Both families fled to Aleppo at the beginning of the genocide, sometime in 1915. Many families moved on to places like Lebanon, Palestine, Jordan and Egypt. My family settled in Egypt and stayed until the 1950s.



On a walking tour of Yerevan led by a local artist, we learned much about the city and the history of Armenia. He started with the country’s recent political revolution. Armenians here are palpably very proud of their quiet, non-violent democratic uprising that just weeks ago swept a corrupt and tired cadre from office and empowered a dynamic younger generation of political leaders. Armenians seem very patient, resilient and strong. And they don’t back down from a fight.


Photo credit: BBC AFP – see link to article about Armenian Velvet Revolution in May 2018


As we walked through the city, our guide took us through its past. Despite being one of the world’s oldest continuously inhabited cities, not much remains of Yerevan even from its days under imperial Russian rule. Earthquakes have destroyed much of the city every century or so. And the political earthquake of the Russian Revolution pulverized the city’s historic centre to make room for an ambitious, modern, socialist programme of urban design.

Soviet-era Republic Square Metro station fountain.
Yerevan’s Soviet-designed train station.
Inside the entrance of the train station.

Much of the Soviet-era public architecture is actually stunning: the monuments, the circular design of the city, the boulevards, the government buildings. The public housing apartments, however, are a socialist disaster. In some quarters there are still remnants from Yerevan’s distinctly Armenian designs, but not many survive.

For obvious reasons, the genocide looms large in the country’s psychology. And looming over the entire city is the majestic Mount Ararat, sitting next to it’s little brother, Lesser Ararat. Ararat is central to Armenian culture and history, its symbolic and spiritual heart. The fact that Ararat today does not currently lie within Armenia, residing instead just a few kilometres away in modern Turkey, hangs emotionally heavy over many people.


Mount Ararat dominates Yerevan’s skyline.

The district of Kond, one of the oldest surviving parts of Armenia’s capital city.


Our tour guide and I had also chatted a bit about my background. He said, “Your family were from Western Armenia. You should try the food of your ancestors.” He suggested a well-known restaurant called Anteb, famous for its western cuisine and after the name of the town where my grandmother’s family resided before they fled during the genocide. Taking his advice, we made our way to Anteb to have lunch the next day .



The menu was quite different from other places we had eaten at. The food was surprisingly similar to the meals we ate in Palestine: Tabouleh, Hummus, Baba Ganouj (or Mutabel), dolma (stuffed grape leaves), cheeses of sheep and goat, flat bread and barbecued meat.



After ordering our food, someone at the table next to us asked if we were Canadian. He had overheard our conversation with the waiter who had asked where were from. Turning around, we said yes, though we explained my Armenian background. He told us he was Canadian with Armenian heritage, and lived in Nova Scotia. He didn’t sound like he was from Nova Scotia. He had a distinct Bostonian lilt. His name is Vrege Armoyan.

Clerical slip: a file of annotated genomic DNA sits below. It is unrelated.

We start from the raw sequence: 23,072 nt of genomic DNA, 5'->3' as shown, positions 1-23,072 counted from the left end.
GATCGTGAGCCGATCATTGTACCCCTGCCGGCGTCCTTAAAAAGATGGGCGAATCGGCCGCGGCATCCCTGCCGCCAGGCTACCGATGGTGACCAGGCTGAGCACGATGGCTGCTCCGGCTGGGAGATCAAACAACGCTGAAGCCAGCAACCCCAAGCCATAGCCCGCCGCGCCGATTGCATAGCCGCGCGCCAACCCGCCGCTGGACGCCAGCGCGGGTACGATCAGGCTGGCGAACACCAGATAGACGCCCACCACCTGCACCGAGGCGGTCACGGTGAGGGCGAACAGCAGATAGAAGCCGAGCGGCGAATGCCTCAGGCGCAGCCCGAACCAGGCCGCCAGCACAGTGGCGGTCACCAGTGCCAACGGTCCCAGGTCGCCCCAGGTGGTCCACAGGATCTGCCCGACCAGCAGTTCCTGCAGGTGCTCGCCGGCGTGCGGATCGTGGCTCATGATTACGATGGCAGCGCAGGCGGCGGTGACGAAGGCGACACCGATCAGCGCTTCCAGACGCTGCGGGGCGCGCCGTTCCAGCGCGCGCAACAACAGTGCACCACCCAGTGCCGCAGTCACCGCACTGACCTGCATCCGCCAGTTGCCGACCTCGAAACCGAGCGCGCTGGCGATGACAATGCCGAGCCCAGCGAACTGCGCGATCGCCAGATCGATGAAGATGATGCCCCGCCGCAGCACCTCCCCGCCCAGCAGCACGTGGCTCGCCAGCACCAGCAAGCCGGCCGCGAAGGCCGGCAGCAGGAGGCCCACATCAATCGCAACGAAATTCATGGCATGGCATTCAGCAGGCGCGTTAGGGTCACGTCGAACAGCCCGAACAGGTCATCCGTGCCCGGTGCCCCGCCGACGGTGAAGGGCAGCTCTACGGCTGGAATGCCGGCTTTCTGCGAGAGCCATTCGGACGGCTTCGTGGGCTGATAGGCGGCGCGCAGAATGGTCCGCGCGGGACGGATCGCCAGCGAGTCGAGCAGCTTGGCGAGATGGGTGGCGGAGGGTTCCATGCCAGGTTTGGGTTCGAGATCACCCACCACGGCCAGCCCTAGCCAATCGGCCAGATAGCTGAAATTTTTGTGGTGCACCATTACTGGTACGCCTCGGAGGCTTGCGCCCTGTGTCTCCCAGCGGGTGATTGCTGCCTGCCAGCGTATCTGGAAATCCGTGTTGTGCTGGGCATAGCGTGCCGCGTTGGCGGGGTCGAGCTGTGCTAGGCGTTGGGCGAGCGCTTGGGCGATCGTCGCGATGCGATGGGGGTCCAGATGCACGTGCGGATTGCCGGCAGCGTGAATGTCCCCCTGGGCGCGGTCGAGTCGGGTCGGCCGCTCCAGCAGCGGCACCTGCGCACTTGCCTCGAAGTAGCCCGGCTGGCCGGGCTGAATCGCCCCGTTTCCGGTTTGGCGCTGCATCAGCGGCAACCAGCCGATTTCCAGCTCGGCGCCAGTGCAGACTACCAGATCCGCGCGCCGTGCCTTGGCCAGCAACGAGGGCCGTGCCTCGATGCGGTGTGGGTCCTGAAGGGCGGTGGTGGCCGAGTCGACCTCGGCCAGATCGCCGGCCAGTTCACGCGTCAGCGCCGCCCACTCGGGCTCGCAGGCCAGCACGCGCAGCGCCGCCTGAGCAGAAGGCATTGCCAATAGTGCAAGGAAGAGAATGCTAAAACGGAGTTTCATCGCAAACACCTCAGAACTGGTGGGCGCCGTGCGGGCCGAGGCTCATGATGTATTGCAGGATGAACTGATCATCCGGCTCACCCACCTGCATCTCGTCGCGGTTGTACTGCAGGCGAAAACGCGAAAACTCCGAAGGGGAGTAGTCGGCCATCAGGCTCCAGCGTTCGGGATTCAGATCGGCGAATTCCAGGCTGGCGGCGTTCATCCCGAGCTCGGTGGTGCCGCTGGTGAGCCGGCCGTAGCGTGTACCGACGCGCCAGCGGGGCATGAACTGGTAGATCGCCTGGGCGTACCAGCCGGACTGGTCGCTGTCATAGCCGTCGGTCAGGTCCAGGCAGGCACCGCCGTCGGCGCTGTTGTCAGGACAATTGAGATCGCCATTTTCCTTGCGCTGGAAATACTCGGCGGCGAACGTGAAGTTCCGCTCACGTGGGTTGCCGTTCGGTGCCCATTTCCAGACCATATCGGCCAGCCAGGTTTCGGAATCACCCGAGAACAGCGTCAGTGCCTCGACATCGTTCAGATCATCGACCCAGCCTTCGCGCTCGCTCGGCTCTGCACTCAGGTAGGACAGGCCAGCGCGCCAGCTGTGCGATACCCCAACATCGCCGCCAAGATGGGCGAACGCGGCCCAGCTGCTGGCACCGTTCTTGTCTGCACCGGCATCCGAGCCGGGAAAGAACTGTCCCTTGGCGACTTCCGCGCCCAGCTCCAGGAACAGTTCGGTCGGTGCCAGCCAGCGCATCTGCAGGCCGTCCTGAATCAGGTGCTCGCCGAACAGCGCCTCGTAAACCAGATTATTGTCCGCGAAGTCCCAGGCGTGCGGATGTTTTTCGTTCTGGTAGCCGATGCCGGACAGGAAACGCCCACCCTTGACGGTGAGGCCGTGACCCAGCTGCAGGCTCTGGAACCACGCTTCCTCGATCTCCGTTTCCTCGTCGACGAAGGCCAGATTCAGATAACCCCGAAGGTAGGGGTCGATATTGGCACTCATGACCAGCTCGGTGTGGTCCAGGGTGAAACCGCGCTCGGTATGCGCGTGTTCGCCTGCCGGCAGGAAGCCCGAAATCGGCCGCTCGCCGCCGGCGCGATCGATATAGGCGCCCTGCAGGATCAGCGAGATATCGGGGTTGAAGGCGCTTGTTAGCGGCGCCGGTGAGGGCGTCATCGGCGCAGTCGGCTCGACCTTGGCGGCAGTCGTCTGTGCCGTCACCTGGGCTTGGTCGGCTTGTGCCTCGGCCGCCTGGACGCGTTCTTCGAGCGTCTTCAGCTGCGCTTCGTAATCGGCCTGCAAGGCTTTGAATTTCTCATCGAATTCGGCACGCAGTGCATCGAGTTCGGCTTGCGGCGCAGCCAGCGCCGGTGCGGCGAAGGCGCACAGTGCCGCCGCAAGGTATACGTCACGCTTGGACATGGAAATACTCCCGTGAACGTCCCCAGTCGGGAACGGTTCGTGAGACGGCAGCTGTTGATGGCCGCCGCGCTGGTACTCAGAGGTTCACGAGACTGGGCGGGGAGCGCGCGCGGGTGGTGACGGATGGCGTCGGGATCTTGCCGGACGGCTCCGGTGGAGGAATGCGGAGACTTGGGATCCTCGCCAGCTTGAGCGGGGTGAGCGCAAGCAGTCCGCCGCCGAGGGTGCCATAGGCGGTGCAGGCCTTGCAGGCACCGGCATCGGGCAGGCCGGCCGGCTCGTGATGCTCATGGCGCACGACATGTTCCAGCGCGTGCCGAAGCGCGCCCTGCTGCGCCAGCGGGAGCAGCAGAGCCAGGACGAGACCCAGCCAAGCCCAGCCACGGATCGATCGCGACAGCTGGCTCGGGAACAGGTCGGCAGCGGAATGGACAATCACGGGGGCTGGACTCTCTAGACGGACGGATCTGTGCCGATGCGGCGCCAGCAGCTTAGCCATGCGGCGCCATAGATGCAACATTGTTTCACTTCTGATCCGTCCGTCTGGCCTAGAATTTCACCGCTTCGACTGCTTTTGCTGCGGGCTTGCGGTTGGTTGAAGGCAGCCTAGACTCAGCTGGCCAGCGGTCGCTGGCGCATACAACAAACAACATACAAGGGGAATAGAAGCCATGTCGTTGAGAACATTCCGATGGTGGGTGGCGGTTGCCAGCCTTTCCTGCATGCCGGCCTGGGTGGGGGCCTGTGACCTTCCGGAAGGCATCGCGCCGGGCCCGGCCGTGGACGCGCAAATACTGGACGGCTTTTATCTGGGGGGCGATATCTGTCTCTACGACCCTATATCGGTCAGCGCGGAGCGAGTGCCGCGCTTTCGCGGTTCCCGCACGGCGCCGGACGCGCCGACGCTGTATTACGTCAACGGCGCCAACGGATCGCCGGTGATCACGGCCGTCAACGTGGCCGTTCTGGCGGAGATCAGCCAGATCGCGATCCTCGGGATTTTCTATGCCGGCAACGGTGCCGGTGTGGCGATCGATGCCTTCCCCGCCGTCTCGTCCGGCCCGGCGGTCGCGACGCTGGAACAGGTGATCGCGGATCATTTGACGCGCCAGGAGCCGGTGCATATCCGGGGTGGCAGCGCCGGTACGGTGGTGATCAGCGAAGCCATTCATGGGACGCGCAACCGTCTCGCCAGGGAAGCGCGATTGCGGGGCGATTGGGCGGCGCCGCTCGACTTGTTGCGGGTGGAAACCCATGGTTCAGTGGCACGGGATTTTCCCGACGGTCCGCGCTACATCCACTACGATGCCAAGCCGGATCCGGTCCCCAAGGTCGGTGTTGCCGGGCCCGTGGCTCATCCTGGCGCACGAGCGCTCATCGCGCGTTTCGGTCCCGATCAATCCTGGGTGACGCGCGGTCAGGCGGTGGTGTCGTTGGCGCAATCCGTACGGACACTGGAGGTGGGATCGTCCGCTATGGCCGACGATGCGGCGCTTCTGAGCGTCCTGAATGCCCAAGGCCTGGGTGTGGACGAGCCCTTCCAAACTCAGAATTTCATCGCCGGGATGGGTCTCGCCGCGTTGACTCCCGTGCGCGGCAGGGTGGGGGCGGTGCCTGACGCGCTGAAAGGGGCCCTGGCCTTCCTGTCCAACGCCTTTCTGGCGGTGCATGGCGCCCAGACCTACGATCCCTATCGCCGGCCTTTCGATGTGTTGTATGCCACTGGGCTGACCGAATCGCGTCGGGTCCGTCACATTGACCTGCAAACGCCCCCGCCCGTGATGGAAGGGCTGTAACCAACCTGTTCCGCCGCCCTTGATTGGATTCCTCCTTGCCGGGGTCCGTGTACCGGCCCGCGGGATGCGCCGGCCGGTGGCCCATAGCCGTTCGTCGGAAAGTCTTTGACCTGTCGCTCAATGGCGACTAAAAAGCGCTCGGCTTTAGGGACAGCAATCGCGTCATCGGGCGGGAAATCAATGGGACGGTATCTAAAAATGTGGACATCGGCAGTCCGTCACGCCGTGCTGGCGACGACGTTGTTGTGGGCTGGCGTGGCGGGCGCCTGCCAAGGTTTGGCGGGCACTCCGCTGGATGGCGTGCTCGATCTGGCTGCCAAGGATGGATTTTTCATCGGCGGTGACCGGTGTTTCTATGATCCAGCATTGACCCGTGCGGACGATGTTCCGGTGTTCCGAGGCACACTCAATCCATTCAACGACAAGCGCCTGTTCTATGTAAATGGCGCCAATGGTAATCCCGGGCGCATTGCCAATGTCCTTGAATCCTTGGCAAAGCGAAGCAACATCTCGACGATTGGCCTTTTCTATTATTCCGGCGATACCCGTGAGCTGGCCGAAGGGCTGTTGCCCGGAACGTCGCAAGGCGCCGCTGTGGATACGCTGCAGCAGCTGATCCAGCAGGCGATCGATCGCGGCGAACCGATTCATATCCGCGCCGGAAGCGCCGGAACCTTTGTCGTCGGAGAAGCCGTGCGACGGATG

Like my own family, his was originally from Kharapet. They fled in 1915 to Lebanon and Cairo. After the Egyptian revolution under Abdul Nasser in 1956, the family was forced to flee to the U.S. Vrege later moved to Nova Scotia for affordable college. We chatted for a long while about Armenia, the genocide and families who fled. He explained a few things for us about Armenian culture and food. In true Armenian hospitality, he sent over two different Armenian desserts for us to try.



Listening to Vrege’s accounts of his own family history, I was able to learn a bit more about my own family. What I didn’t know is that Arab nationalism in Egypt in the late 1950s resulted in the forced expulsion of Armenians, Greeks, Jews and other non-Arab communities. The forced expulsions included property confiscation and severe limits on what wealth could be taken out of the country. In the aftermath, many thousands of Armenians found their way to Canada and America. Many had been left with nothing. My father’s family was among those who settled in the large diaspora communities of Montreal and Toronto. Just a generation after surviving the genocide, they were again starting over in another new country.

My Aunt Ruth had sent me two very old photographs taken in the early 20th century of my grandparents’ families (see above). One of them had a paragraph of Armenian text beneath, explaining who was in the photo. But I had no idea what it said. While Vrege himself could not read Armenian, his wife translated it for him. He then translated what she said into English for me. It wasn’t much beyond a listing of who was in the photograph, but it still meant a lot to me and Vrege’s mother spent time telling me about all the Armenian’s in Canada and the US that I was related to. She also told me my facial features looked just like those families.



I have long thought about visiting Armenia, unsure exactly what it would mean to me. I am surprised by how personally profound being here is. One’s origins are roots that help explain who we are. Exploring the country and learning about the history is fascinating, but more interesting still is what I learn about myself as I meet an entire country of Armenians.

It’s funny how much of our personality can be rooted not only in our upbringing, but also in our genes. Meeting people and learning about the culture is in some small way like holding up a mirror to my own self. Some of my personality quirks are due clearly to more than simply being Karen. They are also due to being Armenian. That has been a surprise. Armenian women are a bit assertive. They seem to run the family finances. As we were walking through Yerevan one day, Scott turned to me and said, “It feels a bit like I’ve landed in a country of three million Karens. I see you in the faces of the women on the street. I see little girls that look exactly like photos of you as a child.”

We’ll be here for just under a month. We’re now exploring Armenia’s countryside and will have more to tell you about. One thing is clear: Armenia is stunningly beautiful. It just might be one of the world’s most underrated places. It’s an ancient culture that has gifted many precious things to the world. More on all of this soon.